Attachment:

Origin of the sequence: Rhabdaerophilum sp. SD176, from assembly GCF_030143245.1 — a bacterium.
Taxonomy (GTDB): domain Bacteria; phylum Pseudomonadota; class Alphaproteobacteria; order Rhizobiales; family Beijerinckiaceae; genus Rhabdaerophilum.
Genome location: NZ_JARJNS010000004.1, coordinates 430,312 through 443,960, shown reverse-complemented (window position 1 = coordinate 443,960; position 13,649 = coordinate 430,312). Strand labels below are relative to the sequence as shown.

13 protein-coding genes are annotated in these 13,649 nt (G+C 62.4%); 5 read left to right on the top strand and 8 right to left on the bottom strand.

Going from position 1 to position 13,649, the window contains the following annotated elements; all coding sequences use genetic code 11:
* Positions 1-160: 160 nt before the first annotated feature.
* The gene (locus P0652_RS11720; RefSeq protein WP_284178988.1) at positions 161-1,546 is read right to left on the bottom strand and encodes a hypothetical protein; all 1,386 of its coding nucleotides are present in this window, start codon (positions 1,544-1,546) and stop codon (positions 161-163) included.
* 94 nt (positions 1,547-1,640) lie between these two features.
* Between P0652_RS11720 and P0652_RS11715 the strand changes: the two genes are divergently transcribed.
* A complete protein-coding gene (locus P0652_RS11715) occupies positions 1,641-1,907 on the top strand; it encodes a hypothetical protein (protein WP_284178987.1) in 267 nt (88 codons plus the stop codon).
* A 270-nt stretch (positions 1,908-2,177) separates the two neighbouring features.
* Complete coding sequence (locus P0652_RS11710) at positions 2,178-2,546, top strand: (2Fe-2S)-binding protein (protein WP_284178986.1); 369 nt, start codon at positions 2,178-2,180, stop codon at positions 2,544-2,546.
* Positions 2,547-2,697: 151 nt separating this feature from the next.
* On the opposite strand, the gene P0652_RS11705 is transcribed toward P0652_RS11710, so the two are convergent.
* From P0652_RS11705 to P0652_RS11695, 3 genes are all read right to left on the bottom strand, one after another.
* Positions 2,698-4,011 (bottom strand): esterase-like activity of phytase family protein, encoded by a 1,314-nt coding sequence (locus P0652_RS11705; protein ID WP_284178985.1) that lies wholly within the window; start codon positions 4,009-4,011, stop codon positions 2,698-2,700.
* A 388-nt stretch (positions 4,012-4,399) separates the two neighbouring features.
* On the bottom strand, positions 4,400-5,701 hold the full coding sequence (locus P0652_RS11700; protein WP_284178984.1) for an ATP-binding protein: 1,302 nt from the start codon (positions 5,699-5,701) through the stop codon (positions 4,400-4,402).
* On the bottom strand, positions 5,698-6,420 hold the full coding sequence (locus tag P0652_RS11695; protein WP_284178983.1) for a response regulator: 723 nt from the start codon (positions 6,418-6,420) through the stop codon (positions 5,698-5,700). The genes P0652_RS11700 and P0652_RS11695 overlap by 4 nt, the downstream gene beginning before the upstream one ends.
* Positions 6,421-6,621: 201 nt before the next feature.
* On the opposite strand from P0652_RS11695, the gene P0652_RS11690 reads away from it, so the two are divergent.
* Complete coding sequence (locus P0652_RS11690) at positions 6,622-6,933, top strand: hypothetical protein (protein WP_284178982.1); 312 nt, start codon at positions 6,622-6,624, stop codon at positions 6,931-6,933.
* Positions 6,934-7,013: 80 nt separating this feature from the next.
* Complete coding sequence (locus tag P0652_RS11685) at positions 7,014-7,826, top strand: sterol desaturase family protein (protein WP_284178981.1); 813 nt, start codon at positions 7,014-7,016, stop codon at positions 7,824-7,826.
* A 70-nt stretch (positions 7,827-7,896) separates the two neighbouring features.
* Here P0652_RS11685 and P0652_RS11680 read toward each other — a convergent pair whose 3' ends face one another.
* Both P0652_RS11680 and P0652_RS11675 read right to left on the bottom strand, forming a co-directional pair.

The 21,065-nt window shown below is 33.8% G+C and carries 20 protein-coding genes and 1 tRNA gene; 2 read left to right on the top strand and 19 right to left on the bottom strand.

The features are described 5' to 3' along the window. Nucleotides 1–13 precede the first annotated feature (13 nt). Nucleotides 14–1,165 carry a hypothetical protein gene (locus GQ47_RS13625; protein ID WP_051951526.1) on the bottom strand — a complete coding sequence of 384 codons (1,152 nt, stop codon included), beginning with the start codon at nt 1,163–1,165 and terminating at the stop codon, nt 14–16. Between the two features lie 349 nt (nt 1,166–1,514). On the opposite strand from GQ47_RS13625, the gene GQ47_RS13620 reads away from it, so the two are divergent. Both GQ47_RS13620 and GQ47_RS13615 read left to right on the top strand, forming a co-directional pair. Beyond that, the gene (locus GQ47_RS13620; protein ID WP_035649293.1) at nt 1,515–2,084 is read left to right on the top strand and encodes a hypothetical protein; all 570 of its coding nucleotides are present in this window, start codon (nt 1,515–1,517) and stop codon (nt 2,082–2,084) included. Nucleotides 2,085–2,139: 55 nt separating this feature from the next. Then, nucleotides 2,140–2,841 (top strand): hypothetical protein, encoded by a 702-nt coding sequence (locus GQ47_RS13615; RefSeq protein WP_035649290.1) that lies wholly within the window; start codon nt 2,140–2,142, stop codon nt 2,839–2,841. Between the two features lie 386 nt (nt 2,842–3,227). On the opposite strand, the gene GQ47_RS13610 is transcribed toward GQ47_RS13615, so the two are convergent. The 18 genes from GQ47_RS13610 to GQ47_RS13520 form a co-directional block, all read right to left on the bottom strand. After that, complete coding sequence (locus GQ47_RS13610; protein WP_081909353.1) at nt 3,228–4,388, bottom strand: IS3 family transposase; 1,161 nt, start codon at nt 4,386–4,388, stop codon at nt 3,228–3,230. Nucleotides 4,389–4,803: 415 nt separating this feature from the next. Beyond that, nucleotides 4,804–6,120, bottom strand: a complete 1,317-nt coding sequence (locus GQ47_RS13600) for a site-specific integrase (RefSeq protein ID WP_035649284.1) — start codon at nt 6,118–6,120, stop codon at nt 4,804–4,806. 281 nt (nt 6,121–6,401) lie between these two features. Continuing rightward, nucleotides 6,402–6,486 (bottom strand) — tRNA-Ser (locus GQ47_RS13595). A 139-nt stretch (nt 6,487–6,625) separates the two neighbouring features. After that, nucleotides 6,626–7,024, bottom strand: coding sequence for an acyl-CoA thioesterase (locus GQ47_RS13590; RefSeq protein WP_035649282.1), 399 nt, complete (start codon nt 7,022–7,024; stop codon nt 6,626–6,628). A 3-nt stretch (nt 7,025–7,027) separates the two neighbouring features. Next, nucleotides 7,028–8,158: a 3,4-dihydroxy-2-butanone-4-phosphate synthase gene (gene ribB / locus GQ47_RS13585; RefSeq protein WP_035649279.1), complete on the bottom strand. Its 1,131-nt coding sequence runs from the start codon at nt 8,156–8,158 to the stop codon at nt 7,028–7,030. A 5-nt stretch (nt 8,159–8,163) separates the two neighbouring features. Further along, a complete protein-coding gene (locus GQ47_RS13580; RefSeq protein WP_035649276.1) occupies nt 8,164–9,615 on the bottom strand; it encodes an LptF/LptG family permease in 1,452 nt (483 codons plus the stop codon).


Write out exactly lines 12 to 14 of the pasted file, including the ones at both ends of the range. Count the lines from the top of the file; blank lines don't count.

* Complete coding sequence (locus P0652_RS11710) at positions 2,178-2,546, top strand: (2Fe-2S)-binding protein (protein WP_284178986.1); 369 nt, start codon at positions 2,178-2,180, stop codon at positions 2,544-2,546.
* Positions 2,547-2,697: 151 nt separating this feature from the next.
* On the opposite strand, the gene P0652_RS11705 is transcribed toward P0652_RS11710, so the two are convergent.